Originally Posted by wbaxl
It seems as good as time as any to make my first post, well here goes i'm trying to learn the the double haul to speed up my line speed an beat the wind i've been dealing with. I have encountered a problem though, on my backcast when i make the first haul (generally to around my left waist pocket) i have trouble getting the line to feed back out the tip of the rod; so i can start my 2nd haul but the line is still slack a little bit so i cant make it without reaching well below my preferred area. And i am wondering if anyone with more skill than I can give me some advice as to how to fix my little problem. Thanks.
Since this post has been revived, I guess I can put in my 2 cents worth of comments.
As you have noticed, it is not the "Down" haul that is difficult for beginners. It is the "Up" return of line so they can get ready for the second "Down - Up" haul, and so on. When beginners try to teach themselves, they get the DOWN part but not the UP part. So as Mel says, the haul is a new word = “DownUp”
Initially, when you pantomime as Mel Krieger suggests, you can time the haul to occur at the exact time that you move the rod at the START of the cast. So for the first backcast, as you take the rod back, you "DownUp" haul. When you then start the forward cast, you "DownUp" haul again. It makes doing the haul much easier if you time it with the start of the casting stroke.
However, that is often NOT the most effective time to haul. Have you ever noticed that very few of the experts’ articles tell you exactly WHEN you should haul? Why is that?
The reason is that the timing of the haul depends on how you cast and the equipment you are using. For example, if you make a backcast so that there is some slack in your fly line as you begin you forward cast, an earlier haul that removes that slack and straightens the fly line for the forward cast might improve the forward cast more than a later haul. Why? Because with an earlier haul and a straight fly line, you don't waste stroke length removing that slack.
But if you begin your forward cast with a perfectly straight line and no waves or slack, a late haul is best because it maximizes fly line velocity right before the rod stop.
Read Al Kyte's FFF article on the double haul and how the fly line and fly rod used influences when the haul is performed and how fast a haul is made.
As you become a better caster, you will find you do not need to remove slack and with the WF floating fly line that most of us use, a later haul is more optimum.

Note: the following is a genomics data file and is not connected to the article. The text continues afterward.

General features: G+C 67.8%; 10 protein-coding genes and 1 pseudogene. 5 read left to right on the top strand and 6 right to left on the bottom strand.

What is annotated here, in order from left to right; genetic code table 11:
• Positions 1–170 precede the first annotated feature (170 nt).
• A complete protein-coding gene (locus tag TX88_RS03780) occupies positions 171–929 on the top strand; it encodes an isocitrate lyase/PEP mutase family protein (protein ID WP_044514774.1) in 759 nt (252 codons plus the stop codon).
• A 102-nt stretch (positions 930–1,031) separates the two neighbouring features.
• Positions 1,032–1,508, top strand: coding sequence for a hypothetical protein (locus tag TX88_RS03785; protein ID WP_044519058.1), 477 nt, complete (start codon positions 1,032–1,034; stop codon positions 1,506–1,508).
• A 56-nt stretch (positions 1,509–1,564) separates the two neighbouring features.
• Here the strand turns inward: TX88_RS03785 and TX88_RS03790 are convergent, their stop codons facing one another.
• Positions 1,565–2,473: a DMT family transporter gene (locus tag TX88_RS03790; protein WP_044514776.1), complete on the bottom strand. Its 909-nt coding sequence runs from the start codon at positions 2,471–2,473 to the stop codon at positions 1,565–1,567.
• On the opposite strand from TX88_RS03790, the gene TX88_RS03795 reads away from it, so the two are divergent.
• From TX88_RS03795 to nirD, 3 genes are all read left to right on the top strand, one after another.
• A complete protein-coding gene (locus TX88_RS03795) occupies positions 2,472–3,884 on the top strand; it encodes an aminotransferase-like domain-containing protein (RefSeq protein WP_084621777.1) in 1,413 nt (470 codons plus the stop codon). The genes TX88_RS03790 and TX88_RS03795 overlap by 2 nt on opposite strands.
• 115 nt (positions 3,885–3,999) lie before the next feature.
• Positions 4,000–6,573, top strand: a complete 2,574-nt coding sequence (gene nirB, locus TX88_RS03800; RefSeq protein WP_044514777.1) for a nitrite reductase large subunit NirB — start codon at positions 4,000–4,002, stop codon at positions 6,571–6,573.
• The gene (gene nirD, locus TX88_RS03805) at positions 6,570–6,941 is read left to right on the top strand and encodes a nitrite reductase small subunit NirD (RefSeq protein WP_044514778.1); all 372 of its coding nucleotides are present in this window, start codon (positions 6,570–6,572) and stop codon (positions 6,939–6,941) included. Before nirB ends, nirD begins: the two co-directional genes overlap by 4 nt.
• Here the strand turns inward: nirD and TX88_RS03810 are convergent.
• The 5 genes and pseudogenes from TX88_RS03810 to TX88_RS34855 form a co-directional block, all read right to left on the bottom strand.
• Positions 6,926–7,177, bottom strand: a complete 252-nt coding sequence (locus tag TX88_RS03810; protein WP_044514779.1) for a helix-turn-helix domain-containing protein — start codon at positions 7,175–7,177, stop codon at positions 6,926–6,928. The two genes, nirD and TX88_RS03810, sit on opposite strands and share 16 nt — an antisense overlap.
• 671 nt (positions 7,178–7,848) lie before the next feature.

So use the pantomime to get the initial timing down, even if the timing is not perfect, a double haul is better than no haul.
In the video, Mel says to pantomime the hauls with only 5-6 feet of fly line out of the guides. Notice that he makes a long haul on the video above. When you are actually learning to haul, you are learning with a short cast. Because the cast is short, there is less time
to complete the up
return of line before the next cast has to begin. That is why you can’t complete the up motion when you do the length of haul that Mel does. It is not that your haul is too long in absolute terms, but it is too long relative to the cast you are performing.
I NEVER disagree with Mel Krieger. However, when casting 5-6 feet of fly line, I believe there is NO WAY you can complete the UP motion before the next cast has to start.
The most common error is that they do not finish reposition the hauling hand after the haul. The double hauling motion is a DOWN-UP motion. Beginners get the DOWN part but not the UP part. To perform the second haul, you need to reposition your hauling hand back up so it can haul again.
The second common error in a beginner's double haul is timing. For advanced casting, the haul comes later in the casting stroke when the line is going at near maximum speed just before the stop.
The third most common error is that they haul too much line. A longer haul means that it takes longer to reposition the line hand. The longer the DOWN motion, the longer the UP motion must be. So when learning the double haul, use short hauls at first! This will prevent problem with line repositioning. Error 1 and 3 are obviously related.
As a beginner, you should practice at first with short hauls to get the timing down
. Don't move the hauling hand over longer distances which then take longer to reposition for the next haul. Longer hauls can mess up your timing with short casts. You can gradually increase the hauls when you are doing the shorter hauls correctly. The rule is that you can make short hauls with longer casts but not long hauls with shorter casts.
The fourth most common error is that they rotate their bodies to bring the hauling hand back up to the rod after backcast cast haul, so they can haul on the forward cast. That changes the rod path and can change the loop.
To improve your haul, it is important to match the direction of your haul (line pull) to the direction the rod is pointing. When you haul line and release/shoot line into the haul, the line is “gathered” by the stripping (first) guide. If you pull at a steep angle to the fly rod, the line has to go around
the guide and there are frictional losses. The stripping guide’s function is to gather line and align it with the rest of rod guides. If the haul is not aligned with the rod guides, you will get line slap and line waves on the shoot.
The closer your haul path is to the way the fly rod is pointing, the less energy is lost in the haul and the line shoot.
See 4min 30 secs into the video below for changing the direction of your haul to match the direction the fly rod is pointing.
In addition to the Mel Krieger teaching video, here are a couple more teaching references:
Joan Wulff: The Double Haul | MidCurrent
Pete Kutzer of Orvis: